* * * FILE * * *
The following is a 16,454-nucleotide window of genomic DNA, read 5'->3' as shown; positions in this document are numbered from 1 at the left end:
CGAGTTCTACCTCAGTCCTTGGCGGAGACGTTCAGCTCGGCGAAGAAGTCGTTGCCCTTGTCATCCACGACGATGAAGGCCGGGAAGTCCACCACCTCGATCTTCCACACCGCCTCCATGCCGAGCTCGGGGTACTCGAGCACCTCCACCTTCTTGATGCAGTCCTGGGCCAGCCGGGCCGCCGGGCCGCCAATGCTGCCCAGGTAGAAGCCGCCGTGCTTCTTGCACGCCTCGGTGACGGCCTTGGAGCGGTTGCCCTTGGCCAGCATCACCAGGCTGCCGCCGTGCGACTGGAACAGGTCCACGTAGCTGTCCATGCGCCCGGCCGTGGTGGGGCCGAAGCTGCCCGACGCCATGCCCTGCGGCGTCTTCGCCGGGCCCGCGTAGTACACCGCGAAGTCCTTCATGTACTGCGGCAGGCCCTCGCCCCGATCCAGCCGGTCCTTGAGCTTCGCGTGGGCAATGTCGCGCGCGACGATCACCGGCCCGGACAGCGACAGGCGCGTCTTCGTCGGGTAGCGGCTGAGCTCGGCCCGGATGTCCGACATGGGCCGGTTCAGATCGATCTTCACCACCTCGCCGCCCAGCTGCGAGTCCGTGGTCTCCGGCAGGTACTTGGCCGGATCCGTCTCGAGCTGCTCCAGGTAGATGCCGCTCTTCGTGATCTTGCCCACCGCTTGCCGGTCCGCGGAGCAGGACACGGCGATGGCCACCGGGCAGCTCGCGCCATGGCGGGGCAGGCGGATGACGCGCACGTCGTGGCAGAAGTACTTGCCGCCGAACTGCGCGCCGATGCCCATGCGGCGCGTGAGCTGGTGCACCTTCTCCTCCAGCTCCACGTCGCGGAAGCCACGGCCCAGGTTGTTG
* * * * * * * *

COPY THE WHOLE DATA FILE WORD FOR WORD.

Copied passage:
The following is a 16,454-nucleotide window of genomic DNA, read 5'->3' as shown; positions in this document are numbered from 1 at the left end:
CGAGTTCTACCTCAGTCCTTGGCGGAGACGTTCAGCTCGGCGAAGAAGTCGTTGCCCTTGTCATCCACGACGATGAAGGCCGGGAAGTCCACCACCTCGATCTTCCACACCGCCTCCATGCCGAGCTCGGGGTACTCGAGCACCTCCACCTTCTTGATGCAGTCCTGGGCCAGCCGGGCCGCCGGGCCGCCAATGCTGCCCAGGTAGAAGCCGCCGTGCTTCTTGCACGCCTCGGTGACGGCCTTGGAGCGGTTGCCCTTGGCCAGCATCACCAGGCTGCCGCCGTGCGACTGGAACAGGTCCACGTAGCTGTCCATGCGCCCGGCCGTGGTGGGGCCGAAGCTGCCCGACGCCATGCCCTGCGGCGTCTTCGCCGGGCCCGCGTAGTACACCGCGAAGTCCTTCATGTACTGCGGCAGGCCCTCGCCCCGATCCAGCCGGTCCTTGAGCTTCGCGTGGGCAATGTCGCGCGCGACGATCACCGGCCCGGACAGCGACAGGCGCGTCTTCGTCGGGTAGCGGCTGAGCTCGGCCCGGATGTCCGACATGGGCCGGTTCAGATCGATCTTCACCACCTCGCCGCCCAGCTGCGAGTCCGTGGTCTCCGGCAGGTACTTGGCCGGATCCGTCTCGAGCTGCTCCAGGTAGATGCCGCTCTTCGTGATCTTGCCCACCGCTTGCCGGTCCGCGGAGCAGGACACGGCGATGGCCACCGGGCAGCTCGCGCCATGGCGGGGCAGGCGGATGACGCGCACGTCGTGGCAGAAGTACTTGCCGCCGAACTGCGCGCCGATGCCCATGCGGCGCGTGAGCTGGTGCACCTTCTCCTCCAGCTCCACGTCGCGGAAGCCACGGCCCAGGTTGTTG